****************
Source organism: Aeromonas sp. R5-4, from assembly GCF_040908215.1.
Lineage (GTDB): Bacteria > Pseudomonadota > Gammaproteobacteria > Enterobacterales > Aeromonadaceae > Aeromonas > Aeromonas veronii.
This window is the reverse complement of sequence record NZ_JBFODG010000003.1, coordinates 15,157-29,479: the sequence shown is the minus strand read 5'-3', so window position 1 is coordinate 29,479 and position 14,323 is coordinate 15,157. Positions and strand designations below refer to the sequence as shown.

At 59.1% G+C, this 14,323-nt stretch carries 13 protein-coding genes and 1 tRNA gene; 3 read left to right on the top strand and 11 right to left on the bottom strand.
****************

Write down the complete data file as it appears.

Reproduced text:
Source organism: Aeromonas sp. R5-4, from assembly GCF_040908215.1.
Lineage (GTDB): Bacteria > Pseudomonadota > Gammaproteobacteria > Enterobacterales > Aeromonadaceae > Aeromonas > Aeromonas veronii.
This window is the reverse complement of sequence record NZ_JBFODG010000003.1, coordinates 15,157-29,479: the sequence shown is the minus strand read 5'-3', so window position 1 is coordinate 29,479 and position 14,323 is coordinate 15,157. Positions and strand designations below refer to the sequence as shown.

At 59.1% G+C, this 14,323-nt stretch carries 13 protein-coding genes and 1 tRNA gene; 3 read left to right on the top strand and 11 right to left on the bottom strand.